With amazing clarity for her 80-plus years, Dadi recounted the first house she bought with my grandfather, how every member of the family worked to make sure the mortgage was paid and how they slowly but surely made Canada their home.
‘Weather-Permitting & Other Stories’ by Pratap Reddy is a collection of stories that taps into a similar wistfulness. The 12 short stories in this collection wonderfully narrate some of the universal aspects of the immigrant experience – the nervous excitement, inherent disappointment, and yet, steadfast determination for success.
What makes this collection unique is Reddy’s willingness to talk about the darker side of this experience. His stories do not shy away from broken marriages, children sent back to India to stay with grandparents, the disabling lack of Canadian experience or education to gain employment, and most significantly, the loneliness associated with being far away from ‘home’.
In ‘Going West’, the character named ‘The Prince’ is a creative foil to the newly-arrived Kumar, foreshadowing the learning curve of each immigrant when coming to Canada. “You should approach an employment agency. They pay about 12 dollars an hour for factory jobs,” he suggests, highlighting the reality of some immigrants as they try to gain any foothold in Canada.
Kumar wonders, “Did he think I came halfway across the globe to become general labour? The Prince was aware that I had held a middle level position in HR in India.”
Reddy also does an excellent job narrating the different stages of the immigrant journey, which does not begin or end on arrival in Canada, but lingers every day.
In ‘The Toy Flamingo,’ Venky, despite being settled in Canada for 10 years, discovers that an important part of his personal history still lies in India. As he surrounds himself with people and places in his new homeland, an uninvited memory invades Venky’s outwardly perfect life, “‘Hasve agataday’ I cry out. Something falls to the ground with a crash. I hear him mutter in a strange language. I’m certain now that dinner will take even longer to come.”
Venky’s lifestory is an excellent metaphor for how an immigrant’s relationship with their former homelands continue to affect their lives – even while attempting, desperately even, to become Canadian.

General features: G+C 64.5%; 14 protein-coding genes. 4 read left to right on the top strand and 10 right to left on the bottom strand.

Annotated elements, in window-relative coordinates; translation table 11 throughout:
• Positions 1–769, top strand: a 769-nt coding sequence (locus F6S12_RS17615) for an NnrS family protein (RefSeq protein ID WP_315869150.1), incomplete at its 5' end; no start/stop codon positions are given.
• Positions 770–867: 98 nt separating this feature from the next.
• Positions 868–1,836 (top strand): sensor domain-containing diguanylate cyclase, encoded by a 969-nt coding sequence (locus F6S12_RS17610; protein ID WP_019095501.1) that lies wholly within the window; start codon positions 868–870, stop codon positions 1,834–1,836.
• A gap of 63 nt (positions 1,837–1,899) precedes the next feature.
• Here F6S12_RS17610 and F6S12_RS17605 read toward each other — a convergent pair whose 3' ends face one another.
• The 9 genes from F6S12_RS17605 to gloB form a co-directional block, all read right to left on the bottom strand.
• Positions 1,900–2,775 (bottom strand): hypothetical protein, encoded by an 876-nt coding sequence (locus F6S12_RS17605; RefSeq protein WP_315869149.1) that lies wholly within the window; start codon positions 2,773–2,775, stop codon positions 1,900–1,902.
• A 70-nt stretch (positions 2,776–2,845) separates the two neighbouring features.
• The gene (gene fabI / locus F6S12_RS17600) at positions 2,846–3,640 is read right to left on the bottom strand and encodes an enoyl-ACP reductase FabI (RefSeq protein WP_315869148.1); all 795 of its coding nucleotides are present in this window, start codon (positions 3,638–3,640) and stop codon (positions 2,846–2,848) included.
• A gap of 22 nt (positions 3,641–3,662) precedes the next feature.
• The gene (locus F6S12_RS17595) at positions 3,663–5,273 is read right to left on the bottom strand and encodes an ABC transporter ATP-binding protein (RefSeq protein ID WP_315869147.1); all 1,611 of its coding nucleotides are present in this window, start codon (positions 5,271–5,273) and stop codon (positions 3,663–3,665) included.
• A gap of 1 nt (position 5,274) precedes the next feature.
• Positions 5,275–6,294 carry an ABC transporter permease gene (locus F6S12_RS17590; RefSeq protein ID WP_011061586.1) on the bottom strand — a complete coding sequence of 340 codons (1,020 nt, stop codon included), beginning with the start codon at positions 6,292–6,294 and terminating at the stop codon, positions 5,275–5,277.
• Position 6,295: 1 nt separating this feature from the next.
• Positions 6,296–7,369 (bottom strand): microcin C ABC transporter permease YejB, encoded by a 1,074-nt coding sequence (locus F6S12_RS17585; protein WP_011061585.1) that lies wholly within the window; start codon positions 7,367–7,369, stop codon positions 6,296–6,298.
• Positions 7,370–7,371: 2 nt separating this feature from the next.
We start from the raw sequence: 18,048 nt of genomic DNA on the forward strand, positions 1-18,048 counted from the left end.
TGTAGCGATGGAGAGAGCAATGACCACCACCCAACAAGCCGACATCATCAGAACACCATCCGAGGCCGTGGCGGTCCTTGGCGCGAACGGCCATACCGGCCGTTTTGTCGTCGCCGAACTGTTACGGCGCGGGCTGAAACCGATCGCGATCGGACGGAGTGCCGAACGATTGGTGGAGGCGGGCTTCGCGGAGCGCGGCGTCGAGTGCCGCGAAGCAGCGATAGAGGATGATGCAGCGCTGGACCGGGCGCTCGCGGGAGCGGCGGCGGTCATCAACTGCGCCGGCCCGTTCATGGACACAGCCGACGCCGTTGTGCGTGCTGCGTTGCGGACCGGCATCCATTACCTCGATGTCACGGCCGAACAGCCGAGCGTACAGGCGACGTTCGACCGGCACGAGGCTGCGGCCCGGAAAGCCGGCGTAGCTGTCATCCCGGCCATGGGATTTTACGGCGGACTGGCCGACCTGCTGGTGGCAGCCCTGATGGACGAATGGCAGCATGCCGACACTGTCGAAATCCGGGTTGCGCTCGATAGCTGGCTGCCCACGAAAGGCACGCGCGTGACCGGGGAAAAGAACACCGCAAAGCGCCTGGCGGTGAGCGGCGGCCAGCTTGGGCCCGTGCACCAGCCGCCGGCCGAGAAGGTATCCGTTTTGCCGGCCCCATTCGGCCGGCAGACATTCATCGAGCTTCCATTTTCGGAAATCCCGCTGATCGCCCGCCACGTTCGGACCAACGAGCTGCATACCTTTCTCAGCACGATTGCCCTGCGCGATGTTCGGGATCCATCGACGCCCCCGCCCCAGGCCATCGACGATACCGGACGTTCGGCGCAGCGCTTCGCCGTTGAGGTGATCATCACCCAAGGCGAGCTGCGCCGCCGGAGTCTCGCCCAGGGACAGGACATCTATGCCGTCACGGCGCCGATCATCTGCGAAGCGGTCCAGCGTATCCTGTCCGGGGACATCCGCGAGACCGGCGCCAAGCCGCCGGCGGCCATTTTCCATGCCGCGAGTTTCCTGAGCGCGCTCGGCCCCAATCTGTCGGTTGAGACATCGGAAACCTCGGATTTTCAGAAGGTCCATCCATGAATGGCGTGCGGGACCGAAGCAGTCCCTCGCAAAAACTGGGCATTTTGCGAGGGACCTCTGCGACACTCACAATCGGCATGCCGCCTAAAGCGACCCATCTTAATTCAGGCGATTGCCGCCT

Relying on stereotype
However, as a second-generation Canadian, I do take issue with Reddy’s continuous reliance on the stereotype that portrays settled Indo-Canadians as selfish, distant, uncouth and presumptuously inhospitable, who lose their ‘Indianness’ in their adoption of a new life in Canada.
This anti-Indo-Canadian bias runs tacitly throughout the collection.
In ‘Mango Fool,’ Kavita describes her Indo-Canadian customer as “a big woman, bulging out of her blue jeans and nondescript top” who becomes hostile when questioned about her sale purchases. In this story, Reddy pits the niceties of Kavita’s Indian sensibilities against the brashness of the Indo-Canadian customer. Settled immigrants in Canada, Shyam and Shilpa in ‘Her White Christmas’ are barely tolerant of Shyam’s Indian mother’s presence in their home, while in ‘Weather Permitting’, the landlord Maya is scheming and unfair to the newly-immigrated Ravi, eventually kicking him out of the house into the cold Canadian winter.
In ‘Demon Glass’, the hardworking newcomer Lalita is targeted by the overwhelming libido of Indo-Canadian Prem, who preys on the single mother and her daughter. And in ‘Going West’, Kumar passes considerable judgment on his first entry into the Patel guesthouse, noting “I was at once assailed by the stale aroma of Indian cooking. I had not experienced such a powerful bouquet in India where a billion mouths fed on Indian cuisine everyday.”
Reddy has told a one-dimensional story about Indo-Canadians, missing an opportunity to include the positives of the immigrant experience that have emerged from 100 years of Indian immigration to Canada. He ignores how the Indo-Canadian community has succeeded in developing a comfortable co-existence of Indianness and Canadianess, where cultural events, places of worship, cricket pitches, Indian languages and arts schools create a home and community for many immigrants, while becoming an integral part of Canada’s multicultural society.
Despite these misgivings, Weather Permitting and Other Stories is a welcome addition to the growing Canadian literature on immigration. I look forward to Reddy’s forthcoming full-length novel and new collection of short stories as an ongoing contribution to this important literature.
Anita Singh is Toronto-based consultant and a Research Fellow at the Centre for Foreign Policy Studies at Dalhousie University. Her research examines the role of diaspora groups and their influence on foreign policy, particularly the Indo-Canadian community and Canada-India relations.
-- Canada's economic development minister Navdeep Bains at a Public Policy Forum economic summit